Research School Network: From primary classroom to laboratory Reflections on the seven step model as a tool to develop working scientifically in a secondary setting

From primary classroom to laboratory

Reflections on the seven step model as a tool to develop working scientifically in a secondary setting

by Great Heights Research School: West Yorkshire
on the

The new primary science guidance report highlights the importance of guiding pupils to work scientifically, drawing significant parallels to the secondary guidance on on using practical work purposefully. In my own experiences working scientifically is not always given the same detailed thought as substantive knowledge we teach students, in particular when reaching key stage 4 with the congested curriculum. The recent Ofsted subject report highlighted that the curriculum should identify and sequence disciplinary knowledge and include opportunities to take part in high-quality practical work (Finding the optimum: the science subject report – GOV.UK (

The seven-step model demonstrated in the Primary Science Guidance Report offers a valuable tool beyond Key Stage 2, for instance when developing working scientifically skills across the curriculum.

The seven-step model provides a useful framework to support pupils towards becoming independent scientists who can work scientifically by: explicitly teaching the knowledge, skills, and processes required to work scientifically, guiding pupils to apply this in practice; and incorporating opportunities for discussion and reflection.

Exemplification on developing knowledge of variables across a topic.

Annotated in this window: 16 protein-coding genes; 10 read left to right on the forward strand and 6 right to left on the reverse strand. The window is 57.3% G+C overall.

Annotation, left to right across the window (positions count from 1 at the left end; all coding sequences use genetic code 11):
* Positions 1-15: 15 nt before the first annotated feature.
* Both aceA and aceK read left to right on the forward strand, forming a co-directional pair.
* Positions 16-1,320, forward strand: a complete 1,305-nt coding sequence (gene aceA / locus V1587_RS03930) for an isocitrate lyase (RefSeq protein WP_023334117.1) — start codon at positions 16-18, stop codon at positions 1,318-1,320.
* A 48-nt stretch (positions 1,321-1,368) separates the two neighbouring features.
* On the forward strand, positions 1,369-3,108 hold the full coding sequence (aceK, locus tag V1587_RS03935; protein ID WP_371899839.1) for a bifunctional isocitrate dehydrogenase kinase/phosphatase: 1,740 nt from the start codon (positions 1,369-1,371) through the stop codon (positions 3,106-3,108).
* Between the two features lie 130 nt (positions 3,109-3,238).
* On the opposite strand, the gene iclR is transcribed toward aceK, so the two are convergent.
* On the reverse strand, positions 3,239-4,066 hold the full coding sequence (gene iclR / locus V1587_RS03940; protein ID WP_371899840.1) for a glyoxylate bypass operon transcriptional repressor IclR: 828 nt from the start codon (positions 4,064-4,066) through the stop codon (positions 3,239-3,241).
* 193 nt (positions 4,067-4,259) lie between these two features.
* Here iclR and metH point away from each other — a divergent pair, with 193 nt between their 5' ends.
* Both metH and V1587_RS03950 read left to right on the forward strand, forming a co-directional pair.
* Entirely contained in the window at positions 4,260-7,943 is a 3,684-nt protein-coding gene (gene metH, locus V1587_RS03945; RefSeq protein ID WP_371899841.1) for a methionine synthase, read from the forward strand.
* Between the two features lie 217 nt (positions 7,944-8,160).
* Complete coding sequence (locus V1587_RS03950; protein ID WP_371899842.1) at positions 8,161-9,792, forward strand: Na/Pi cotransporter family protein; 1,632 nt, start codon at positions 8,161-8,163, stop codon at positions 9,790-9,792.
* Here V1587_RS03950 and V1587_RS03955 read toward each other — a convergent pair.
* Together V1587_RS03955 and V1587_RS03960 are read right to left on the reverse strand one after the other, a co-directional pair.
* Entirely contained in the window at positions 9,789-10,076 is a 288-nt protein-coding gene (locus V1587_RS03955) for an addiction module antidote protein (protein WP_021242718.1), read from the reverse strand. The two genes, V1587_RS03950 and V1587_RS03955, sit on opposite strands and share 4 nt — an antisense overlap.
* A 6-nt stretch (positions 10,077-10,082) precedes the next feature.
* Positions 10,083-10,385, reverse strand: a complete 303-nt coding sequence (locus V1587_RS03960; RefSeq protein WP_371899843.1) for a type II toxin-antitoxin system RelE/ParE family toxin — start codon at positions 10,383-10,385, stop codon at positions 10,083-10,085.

Activating prior knowledgeLast lesson we explored conduction in metals. Show students two different materials, for example wood and metal. Ask them how they compare in terms of their ability to conduct thermal energy and why they think this.
Explicit strategy instructionToday we will carry out an investigation to compare the thermal conductivity of 5 different metals and we will focus on identifying variables in an investigation. Variables are important because they enable us to ensure our investigation is valid. In the future we could also use variables to plan an investigation. Here some collaborative learning could take place through discussion, asking the students how they could answer the question which metal is a better conductor”. Listening in to conversation to ascertain students’ prior knowledge and understanding.
Modelling of learned strategyDemonstrate the investigation to be carried out and question students about what variable is changing, what is being measured to test their conductivity and what variables were kept the same. Link these to the terms dependent, independent and control.
Memorisation of strategyGive students another linked investigation and ask them to identify the dependent, independent and control variables. This could be in the form of a question or a short method. In a later lesson, students can also activate their prior knowledge by defining the different variables, and can be asked to link them to a new practical. A few lessons ago we looked at variables, can you match up the names of the variables with what we do with them in an investigation”.
Guided practiceStudents will carry out other investigations later in the sequence of lessons, for example investigation insulators. Demonstrate the practical or provide a written method and ask students to work together to identify the variables then discuss as a class. The demonstration in this case acts as a guide.
Independent practiceOver time students can be given the investigation title and will be able to determine the variables without the use of a demonstration first.
Structured reflectionSupport pupils to reflect on what they have learned over the previous lessons. Pupils summarise their learning verbally. This is also an opportunity for pupils to receive feedback. Does the conclusion make sense? Why? What improvements could you make?’

The seven-step tool could be applied across a series of lessons, or across an entire curriculum, developing skills over time. The key to remember is the model is not always sequential and is not all applicable in a single lesson or even topic. In practice there will be some integration and iteration: for example, you may need to check more frequently whether pupils have understood what you have taught them for particularly tricky topics, and opportunities for discussion and reflection could be integrated throughout.

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